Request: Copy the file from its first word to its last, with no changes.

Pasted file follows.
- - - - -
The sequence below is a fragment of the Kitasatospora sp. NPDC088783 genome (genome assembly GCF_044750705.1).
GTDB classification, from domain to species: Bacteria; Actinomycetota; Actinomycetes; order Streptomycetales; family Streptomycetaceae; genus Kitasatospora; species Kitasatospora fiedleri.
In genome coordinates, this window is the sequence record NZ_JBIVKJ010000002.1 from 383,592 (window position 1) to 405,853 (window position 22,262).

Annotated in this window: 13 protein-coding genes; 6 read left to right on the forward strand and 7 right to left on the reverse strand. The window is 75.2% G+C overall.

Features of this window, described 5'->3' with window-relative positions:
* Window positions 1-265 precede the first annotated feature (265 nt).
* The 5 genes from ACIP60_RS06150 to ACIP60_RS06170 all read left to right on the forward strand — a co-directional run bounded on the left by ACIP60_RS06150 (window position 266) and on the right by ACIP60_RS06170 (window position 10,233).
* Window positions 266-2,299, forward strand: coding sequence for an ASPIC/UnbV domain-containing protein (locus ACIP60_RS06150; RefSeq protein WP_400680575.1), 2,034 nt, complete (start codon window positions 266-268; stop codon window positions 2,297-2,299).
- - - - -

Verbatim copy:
The sequence below is a fragment of the Kitasatospora sp. NPDC088783 genome (genome assembly GCF_044750705.1).
GTDB classification, from domain to species: Bacteria; Actinomycetota; Actinomycetes; order Streptomycetales; family Streptomycetaceae; genus Kitasatospora; species Kitasatospora fiedleri.
In genome coordinates, this window is the sequence record NZ_JBIVKJ010000002.1 from 383,592 (window position 1) to 405,853 (window position 22,262).

Annotated in this window: 13 protein-coding genes; 6 read left to right on the forward strand and 7 right to left on the reverse strand. The window is 75.2% G+C overall.

Features of this window, described 5'->3' with window-relative positions:
* Window positions 1-265 precede the first annotated feature (265 nt).
* The 5 genes from ACIP60_RS06150 to ACIP60_RS06170 all read left to right on the forward strand — a co-directional run bounded on the left by ACIP60_RS06150 (window position 266) and on the right by ACIP60_RS06170 (window position 10,233).
* Window positions 266-2,299, forward strand: coding sequence for an ASPIC/UnbV domain-containing protein (locus ACIP60_RS06150; RefSeq protein WP_400680575.1), 2,034 nt, complete (start codon window positions 266-268; stop codon window positions 2,297-2,299).